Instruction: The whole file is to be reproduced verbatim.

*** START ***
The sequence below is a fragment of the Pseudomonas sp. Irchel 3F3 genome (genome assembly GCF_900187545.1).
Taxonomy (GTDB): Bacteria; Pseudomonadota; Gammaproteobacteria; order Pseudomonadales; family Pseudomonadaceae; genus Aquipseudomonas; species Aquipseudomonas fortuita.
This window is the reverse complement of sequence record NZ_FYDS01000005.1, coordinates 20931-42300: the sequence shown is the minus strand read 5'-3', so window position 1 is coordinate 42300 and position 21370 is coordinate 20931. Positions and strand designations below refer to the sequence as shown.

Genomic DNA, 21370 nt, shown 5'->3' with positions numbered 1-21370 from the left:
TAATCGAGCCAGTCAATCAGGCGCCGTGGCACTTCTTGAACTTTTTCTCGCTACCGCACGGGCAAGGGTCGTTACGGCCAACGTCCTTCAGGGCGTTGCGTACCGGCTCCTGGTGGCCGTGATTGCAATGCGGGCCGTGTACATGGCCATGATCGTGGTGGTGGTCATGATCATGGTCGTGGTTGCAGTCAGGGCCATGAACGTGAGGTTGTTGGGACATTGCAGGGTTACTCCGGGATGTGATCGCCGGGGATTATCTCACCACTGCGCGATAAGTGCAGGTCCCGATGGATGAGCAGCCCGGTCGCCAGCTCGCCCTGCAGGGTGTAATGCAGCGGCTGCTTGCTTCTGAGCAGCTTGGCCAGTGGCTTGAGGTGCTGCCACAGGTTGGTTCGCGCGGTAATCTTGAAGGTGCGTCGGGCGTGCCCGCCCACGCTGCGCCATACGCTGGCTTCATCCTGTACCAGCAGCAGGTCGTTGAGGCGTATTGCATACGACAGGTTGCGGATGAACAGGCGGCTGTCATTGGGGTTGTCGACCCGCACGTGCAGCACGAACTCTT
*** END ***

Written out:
The sequence below is a fragment of the Pseudomonas sp. Irchel 3F3 genome (genome assembly GCF_900187545.1).
Taxonomy (GTDB): Bacteria; Pseudomonadota; Gammaproteobacteria; order Pseudomonadales; family Pseudomonadaceae; genus Aquipseudomonas; species Aquipseudomonas fortuita.
This window is the reverse complement of sequence record NZ_FYDS01000005.1, coordinates 20931-42300: the sequence shown is the minus strand read 5'-3', so window position 1 is coordinate 42300 and position 21370 is coordinate 20931. Positions and strand designations below refer to the sequence as shown.

Genomic DNA, 21370 nt, shown 5'->3' with positions numbered 1-21370 from the left:
TAATCGAGCCAGTCAATCAGGCGCCGTGGCACTTCTTGAACTTTTTCTCGCTACCGCACGGGCAAGGGTCGTTACGGCCAACGTCCTTCAGGGCGTTGCGTACCGGCTCCTGGTGGCCGTGATTGCAATGCGGGCCGTGTACATGGCCATGATCGTGGTGGTGGTCATGATCATGGTCGTGGTTGCAGTCAGGGCCATGAACGTGAGGTTGTTGGGACATTGCAGGGTTACTCCGGGATGTGATCGCCGGGGATTATCTCACCACTGCGCGATAAGTGCAGGTCCCGATGGATGAGCAGCCCGGTCGCCAGCTCGCCCTGCAGGGTGTAATGCAGCGGCTGCTTGCTTCTGAGCAGCTTGGCCAGTGGCTTGAGGTGCTGCCACAGGTTGGTTCGCGCGGTAATCTTGAAGGTGCGTCGGGCGTGCCCGCCCACGCTGCGCCATACGCTGGCTTCATCCTGTACCAGCAGCAGGTCGTTGAGGCGTATTGCATACGACAGGTTGCGGATGAACAGGCGGCTGTCATTGGGGTTGTCGACCCGCACGTGCAGCACGAACTCTT